Sunday, January 2, 2011

William K. Moore - The One And Only

Heaven is Hell - 17" x 21" - Xixtograph by W.K. Moore

About four years ago I came across an artist who amazed, disturbed, challenged, and touched me -- all at the same time. Reverberations through the blogosphere led me to the Cool Kids On The Block, and the leader of the pack, identified via one link as "William Moore, the crazy." I had to click.

William K. Moore
was living then in Los Angeles and traveling to Colombia to paint the colorful denizens of the Bogota barrio, as well as local phenomena you don't see in the travel brochures. As the Bogota Painter, he took the urban guerilla approach, mixing with a crowd that is wary of American gringos. Fluency in Spanish, a heart full of compassion, an eye for the unusual, and loads of street smarts allowed him to chronicle a segment of society most would ignore, let alone immortalize.

Que bellezA - 18" x 15" - watercolor

It is essential to scour the Moore blog archives, because there is just way too much work to discuss here. Start at the beginning and work forward to best appreciate the evolution of themes and methods. You'll find sensitive and beautifully-painted images of people such as the tamale woman, homeless vagabonds, prostitutes of the Candelaria district, and a number of self-portraits that could only be described as bizarre. (I'm proud to own Chink Chank Chunk) Sometimes I wasn't sure if they were self-portraits, as the photos on his profile were just as outrageous. I kept thinking, "Who is this guy???"

It turned out he is a tall, dashing native Chicagoan who studied at the Art Institute and continued to hone his talents in drawing, figure painting, portraiture, and plein air, etc. across several mediums. All of this prowess combines with a prodigious imagination to form one of the most diverse portfolios you'll ever see. And he's prolific. The entire range of of the human condition leaps from the canvas, and instantly impresses as the work of one who has forged a unique style, unflinching, unapologetic, and in your face. As the artist forewarns, "Get ready to have your pants pulled down and receive the visual spanking you deserve." Yes!

Cotton Candy - 19" x 14" - watercolor acrylic

2008 saw the artist return to the Windy City to live, and marks the time where new design elements and working modes emerge, many pieces utilizing cubist environments with distorted perspectives. One thing that I find very stimulating in these works is the visual buzz created by disjointed edges, practically vibrating before your eyes. The concepts become more volatile, many in a horrifyingly spectacular way. Bill Moore is not afraid to explore the darker, grittier recesses. I have been rendered breathless by the supreme boldness of what this artist is putting out there, and wishing I had half the guts. There is often a humor that softens the blow, Tee Hee, but this is not your aunt's parlor art, and was never meant to be.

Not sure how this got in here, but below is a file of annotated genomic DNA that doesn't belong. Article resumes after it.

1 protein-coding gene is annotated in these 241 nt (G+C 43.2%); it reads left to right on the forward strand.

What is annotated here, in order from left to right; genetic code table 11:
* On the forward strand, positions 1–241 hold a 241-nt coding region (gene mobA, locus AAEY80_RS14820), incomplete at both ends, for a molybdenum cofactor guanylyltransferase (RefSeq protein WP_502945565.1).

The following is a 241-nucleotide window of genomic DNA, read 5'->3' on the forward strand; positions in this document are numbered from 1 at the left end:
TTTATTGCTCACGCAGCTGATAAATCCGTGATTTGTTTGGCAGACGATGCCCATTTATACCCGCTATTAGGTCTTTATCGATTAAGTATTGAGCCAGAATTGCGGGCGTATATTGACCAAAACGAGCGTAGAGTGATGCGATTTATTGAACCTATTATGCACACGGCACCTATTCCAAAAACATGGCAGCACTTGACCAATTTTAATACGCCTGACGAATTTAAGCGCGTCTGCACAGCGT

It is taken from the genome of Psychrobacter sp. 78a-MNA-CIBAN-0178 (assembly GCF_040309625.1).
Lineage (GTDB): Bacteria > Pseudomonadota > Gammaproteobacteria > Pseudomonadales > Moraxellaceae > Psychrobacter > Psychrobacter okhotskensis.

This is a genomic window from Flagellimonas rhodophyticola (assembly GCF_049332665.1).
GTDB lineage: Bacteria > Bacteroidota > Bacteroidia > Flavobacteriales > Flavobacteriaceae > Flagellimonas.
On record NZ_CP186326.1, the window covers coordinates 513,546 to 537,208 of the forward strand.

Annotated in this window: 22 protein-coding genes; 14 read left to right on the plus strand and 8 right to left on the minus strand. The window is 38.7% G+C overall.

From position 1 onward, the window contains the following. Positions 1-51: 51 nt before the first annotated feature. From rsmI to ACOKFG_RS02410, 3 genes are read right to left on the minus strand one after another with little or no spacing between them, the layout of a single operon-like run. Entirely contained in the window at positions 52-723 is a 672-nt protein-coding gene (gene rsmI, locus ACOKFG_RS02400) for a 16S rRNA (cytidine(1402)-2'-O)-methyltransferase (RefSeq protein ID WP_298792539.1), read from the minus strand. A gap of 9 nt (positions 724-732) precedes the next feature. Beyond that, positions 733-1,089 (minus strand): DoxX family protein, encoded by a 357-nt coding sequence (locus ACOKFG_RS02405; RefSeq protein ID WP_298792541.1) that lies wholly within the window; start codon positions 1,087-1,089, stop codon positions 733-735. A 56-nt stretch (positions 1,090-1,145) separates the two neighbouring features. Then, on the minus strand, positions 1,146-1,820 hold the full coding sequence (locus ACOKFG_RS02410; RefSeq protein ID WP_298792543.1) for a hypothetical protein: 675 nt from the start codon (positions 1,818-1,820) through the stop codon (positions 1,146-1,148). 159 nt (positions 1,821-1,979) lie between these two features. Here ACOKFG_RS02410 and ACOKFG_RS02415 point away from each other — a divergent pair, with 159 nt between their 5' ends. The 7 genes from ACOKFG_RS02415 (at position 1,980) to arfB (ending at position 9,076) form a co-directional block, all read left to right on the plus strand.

SpinxSpanx - 30" x 24" - silk screen

Accompanying most of the entries are mind-bending, often equally-disturbing narratives. I go back to read some of them, my favorite an ode to the hapless Gingerbread Man. Do the stories connect to the paintings? I would never presume to know for sure, and that's part of the adventure.

During 2009-2010, silk screen and mono screen is added to the arsenal of techniques, followed by the artist's own Zeit Screen and Xixtograph processes. Chicago provides a new cast of characters in street preachers, sidewalk loiterers, and fascinating faces masterfully depicted with heartbreaking poignancy.

Foster Exit - 7" x 18" - acrylic

Don't miss Bill's other blog, B Side Paintings, office annex to the main gallery!

It is impossible to adequately pay tribute here to an artist so original, broad, and daring. Bill Moore is one of the few I look to as a true innovator, a courageous force in contemporary art.

Chicago Painter William K. Moore

William Moore - B Side Paintings

Silk Screen Boiler Room

WKMoore Artbreak


RH Carpenter said...

Nick, you've featured one of my faves and yes, his work is disturbingly fresh and wonderful or wonderfully fresh and disturbing. I, too, can never decide whether the text actually goes with the visuals but don't care. I keep returning for Moore.

Anonymous said...

Hi Nick, Excellent article and compelling work. I found the directness and honesty exciting. Plus it's visually stunning! Thanks!

Nick said...

Rhonda - excellent post :) David Lynch has got nothin' on this guy!

Peggy - check out this self-portrait just posted on his blog. Masterful painting!

Carlos León Salazar said...

Very good this post about this great artist. Thanks for sharing.